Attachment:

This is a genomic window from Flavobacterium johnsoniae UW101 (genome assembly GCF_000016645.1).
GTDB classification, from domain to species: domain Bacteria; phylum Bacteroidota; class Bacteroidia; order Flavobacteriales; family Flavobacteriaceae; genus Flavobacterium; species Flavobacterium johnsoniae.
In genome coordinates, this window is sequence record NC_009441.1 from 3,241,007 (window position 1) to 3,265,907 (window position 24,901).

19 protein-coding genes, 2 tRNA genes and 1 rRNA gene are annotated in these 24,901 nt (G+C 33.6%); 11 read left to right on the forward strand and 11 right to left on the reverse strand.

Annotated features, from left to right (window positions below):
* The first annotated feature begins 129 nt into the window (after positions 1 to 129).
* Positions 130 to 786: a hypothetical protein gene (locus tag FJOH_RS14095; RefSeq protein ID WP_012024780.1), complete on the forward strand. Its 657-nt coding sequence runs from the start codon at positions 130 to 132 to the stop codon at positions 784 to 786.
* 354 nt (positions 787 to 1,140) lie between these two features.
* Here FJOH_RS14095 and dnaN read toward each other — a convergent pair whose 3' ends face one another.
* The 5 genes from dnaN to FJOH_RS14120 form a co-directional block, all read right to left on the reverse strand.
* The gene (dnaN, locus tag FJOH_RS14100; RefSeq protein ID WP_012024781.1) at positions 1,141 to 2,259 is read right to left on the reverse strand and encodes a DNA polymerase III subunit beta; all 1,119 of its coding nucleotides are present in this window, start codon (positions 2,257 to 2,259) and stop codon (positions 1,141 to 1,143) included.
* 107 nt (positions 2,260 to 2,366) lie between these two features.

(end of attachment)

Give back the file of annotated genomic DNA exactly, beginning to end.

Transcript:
This is a genomic window from Flavobacterium johnsoniae UW101 (genome assembly GCF_000016645.1).
GTDB classification, from domain to species: domain Bacteria; phylum Bacteroidota; class Bacteroidia; order Flavobacteriales; family Flavobacteriaceae; genus Flavobacterium; species Flavobacterium johnsoniae.
In genome coordinates, this window is sequence record NC_009441.1 from 3,241,007 (window position 1) to 3,265,907 (window position 24,901).

19 protein-coding genes, 2 tRNA genes and 1 rRNA gene are annotated in these 24,901 nt (G+C 33.6%); 11 read left to right on the forward strand and 11 right to left on the reverse strand.

Annotated features, from left to right (window positions below):
* The first annotated feature begins 129 nt into the window (after positions 1 to 129).
* Positions 130 to 786: a hypothetical protein gene (locus tag FJOH_RS14095; RefSeq protein ID WP_012024780.1), complete on the forward strand. Its 657-nt coding sequence runs from the start codon at positions 130 to 132 to the stop codon at positions 784 to 786.
* 354 nt (positions 787 to 1,140) lie between these two features.
* Here FJOH_RS14095 and dnaN read toward each other — a convergent pair whose 3' ends face one another.
* The 5 genes from dnaN to FJOH_RS14120 form a co-directional block, all read right to left on the reverse strand.
* The gene (dnaN, locus tag FJOH_RS14100; RefSeq protein ID WP_012024781.1) at positions 1,141 to 2,259 is read right to left on the reverse strand and encodes a DNA polymerase III subunit beta; all 1,119 of its coding nucleotides are present in this window, start codon (positions 2,257 to 2,259) and stop codon (positions 1,141 to 1,143) included.
* 107 nt (positions 2,260 to 2,366) lie between these two features.